Jumping the Shark with Bad Trilogies
So I owe you all an apology for scraping the barrel last week. After I wrote that first Burning Man entry (http://tinyurl.com/3bnunoy) and it proved such a hit, far and away the most successful post I've had (in no small thanks due to Dr. Sean's tireless promotion), garnering over a 1,000 hits on that one post alone, I went back to the well, wondering how I could manage to top such a critical boon, mined some genius, and came up with Burning Man Pt. II (http://tinyurl.com/3bekcl2), which while not quite on par with the original, in terms of readership, may be the superior post, at least in terms of its writing. Sure, it has the turtle kid and the porta-potty flowchart, which is almost like cheating, they're so good, but Pt. II manages to improve upon the original, taking the story and characters in a new, exciting direction, and since it was a one-note joke to begin with (dirty, stinking hippies), I promise you, it was work. Either way, whether you are a fan of the original or the sequel, let's just agree to agree: both are awesome. Problem is, I set the bar so fucking high, I was like Nigel, already on 11: couldn't go any higher.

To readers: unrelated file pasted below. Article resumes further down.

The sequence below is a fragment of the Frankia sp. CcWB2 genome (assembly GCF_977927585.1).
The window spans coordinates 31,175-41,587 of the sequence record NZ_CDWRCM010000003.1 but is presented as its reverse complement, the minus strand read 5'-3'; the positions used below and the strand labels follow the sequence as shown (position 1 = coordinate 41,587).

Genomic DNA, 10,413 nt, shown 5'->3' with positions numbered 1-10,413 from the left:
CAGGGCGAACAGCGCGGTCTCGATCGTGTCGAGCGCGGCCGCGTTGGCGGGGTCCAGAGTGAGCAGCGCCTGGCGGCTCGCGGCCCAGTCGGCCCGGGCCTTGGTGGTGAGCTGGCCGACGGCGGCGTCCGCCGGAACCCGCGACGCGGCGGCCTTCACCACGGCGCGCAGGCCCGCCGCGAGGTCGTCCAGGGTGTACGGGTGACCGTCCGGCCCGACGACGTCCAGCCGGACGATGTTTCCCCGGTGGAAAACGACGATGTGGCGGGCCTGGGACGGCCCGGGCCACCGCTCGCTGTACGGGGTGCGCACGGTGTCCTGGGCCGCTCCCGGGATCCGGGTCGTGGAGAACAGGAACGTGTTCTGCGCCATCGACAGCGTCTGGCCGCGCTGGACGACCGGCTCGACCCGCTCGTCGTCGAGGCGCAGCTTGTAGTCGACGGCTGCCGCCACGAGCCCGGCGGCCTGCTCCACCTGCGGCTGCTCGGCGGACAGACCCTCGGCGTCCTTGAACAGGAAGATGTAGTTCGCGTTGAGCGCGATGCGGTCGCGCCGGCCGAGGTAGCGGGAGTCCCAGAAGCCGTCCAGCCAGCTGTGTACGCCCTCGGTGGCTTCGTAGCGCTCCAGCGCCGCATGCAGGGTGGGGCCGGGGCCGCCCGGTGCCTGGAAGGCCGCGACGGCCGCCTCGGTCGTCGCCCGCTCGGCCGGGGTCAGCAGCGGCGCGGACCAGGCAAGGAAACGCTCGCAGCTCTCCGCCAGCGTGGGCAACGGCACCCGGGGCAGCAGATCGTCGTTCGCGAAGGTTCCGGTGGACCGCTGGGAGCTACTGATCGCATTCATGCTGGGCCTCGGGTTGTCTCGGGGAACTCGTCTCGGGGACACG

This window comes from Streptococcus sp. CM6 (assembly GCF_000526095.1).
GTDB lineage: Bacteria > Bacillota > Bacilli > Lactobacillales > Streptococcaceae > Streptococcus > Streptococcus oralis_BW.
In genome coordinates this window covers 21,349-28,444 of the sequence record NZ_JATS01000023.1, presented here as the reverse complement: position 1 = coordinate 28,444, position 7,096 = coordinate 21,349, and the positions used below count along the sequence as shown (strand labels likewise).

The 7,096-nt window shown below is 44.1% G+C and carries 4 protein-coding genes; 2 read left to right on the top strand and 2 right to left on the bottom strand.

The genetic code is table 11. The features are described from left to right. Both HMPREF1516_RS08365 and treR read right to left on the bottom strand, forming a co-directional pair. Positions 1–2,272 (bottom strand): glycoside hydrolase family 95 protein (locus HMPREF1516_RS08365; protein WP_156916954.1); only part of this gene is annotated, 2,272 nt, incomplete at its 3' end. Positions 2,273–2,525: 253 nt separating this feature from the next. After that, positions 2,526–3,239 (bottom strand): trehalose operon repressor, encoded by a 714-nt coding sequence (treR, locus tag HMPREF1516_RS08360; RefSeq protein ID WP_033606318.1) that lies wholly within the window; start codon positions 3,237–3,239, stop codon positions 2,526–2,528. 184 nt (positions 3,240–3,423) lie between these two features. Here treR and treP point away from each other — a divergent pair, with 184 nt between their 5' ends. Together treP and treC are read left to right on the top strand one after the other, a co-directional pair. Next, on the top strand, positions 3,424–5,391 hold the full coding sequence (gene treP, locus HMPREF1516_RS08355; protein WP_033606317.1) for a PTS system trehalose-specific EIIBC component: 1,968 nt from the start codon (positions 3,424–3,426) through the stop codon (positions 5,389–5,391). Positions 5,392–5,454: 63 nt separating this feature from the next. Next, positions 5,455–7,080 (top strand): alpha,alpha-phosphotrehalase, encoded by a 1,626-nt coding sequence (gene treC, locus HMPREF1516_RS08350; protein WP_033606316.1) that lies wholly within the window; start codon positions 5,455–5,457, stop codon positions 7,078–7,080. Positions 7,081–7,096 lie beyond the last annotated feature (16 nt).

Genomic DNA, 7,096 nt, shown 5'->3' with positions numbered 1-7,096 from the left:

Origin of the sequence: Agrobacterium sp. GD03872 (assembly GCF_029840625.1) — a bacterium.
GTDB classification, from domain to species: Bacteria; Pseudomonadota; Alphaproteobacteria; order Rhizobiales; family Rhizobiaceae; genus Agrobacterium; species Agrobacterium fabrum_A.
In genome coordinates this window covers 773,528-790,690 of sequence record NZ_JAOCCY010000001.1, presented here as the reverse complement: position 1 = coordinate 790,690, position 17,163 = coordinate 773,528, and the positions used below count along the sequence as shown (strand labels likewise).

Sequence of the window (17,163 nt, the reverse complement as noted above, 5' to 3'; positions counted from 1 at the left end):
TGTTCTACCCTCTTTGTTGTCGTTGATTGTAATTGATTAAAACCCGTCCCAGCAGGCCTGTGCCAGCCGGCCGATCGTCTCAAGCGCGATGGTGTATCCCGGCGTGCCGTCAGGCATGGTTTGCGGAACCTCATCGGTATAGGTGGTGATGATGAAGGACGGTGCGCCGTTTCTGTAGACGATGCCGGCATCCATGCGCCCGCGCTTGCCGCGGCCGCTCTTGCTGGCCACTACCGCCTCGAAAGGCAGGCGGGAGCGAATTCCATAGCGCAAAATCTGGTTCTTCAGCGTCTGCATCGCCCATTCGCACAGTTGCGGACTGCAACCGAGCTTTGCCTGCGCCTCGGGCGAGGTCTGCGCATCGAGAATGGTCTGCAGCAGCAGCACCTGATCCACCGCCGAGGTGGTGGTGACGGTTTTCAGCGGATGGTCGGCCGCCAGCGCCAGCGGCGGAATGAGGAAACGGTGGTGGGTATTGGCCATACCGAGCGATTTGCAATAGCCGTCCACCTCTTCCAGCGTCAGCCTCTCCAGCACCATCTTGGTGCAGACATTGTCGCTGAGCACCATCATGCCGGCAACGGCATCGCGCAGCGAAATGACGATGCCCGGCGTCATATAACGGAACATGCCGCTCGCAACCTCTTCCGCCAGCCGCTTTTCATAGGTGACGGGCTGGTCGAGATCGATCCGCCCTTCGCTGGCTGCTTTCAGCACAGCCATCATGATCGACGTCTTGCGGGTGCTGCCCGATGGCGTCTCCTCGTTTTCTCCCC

But I'd set out to write a goddamn trilogy, so I had to write a part 3, and the conclusion was a huge letdown. I knew it when I was writing it. I didn't even write much of the damn thing myself, resorting to the ol' gimmicky "reader's letters" (which were actually the best written part of the post). There are only so many variations on the words "dirty," "stinking" and "hippy," y'know? I should have just stopped after 1 & 2, but I had a successful franchise left to milk, so like Joe McCarthy or Chubby Checker's seventeen follow-ups to "The Twist," one-note bands whose appetites for the big time had been whetted, desperate to have a hit again, I abused my own world (More on Revenge of the Jedi and Lucas's further tinkering later).
Pt. III was a critical and commercial flop (though we did quite well overseas in Micronesia). It was pointed out by many, including Esther Martinez, that I had...jumped the shark. Which is itself a tired phrase. Except...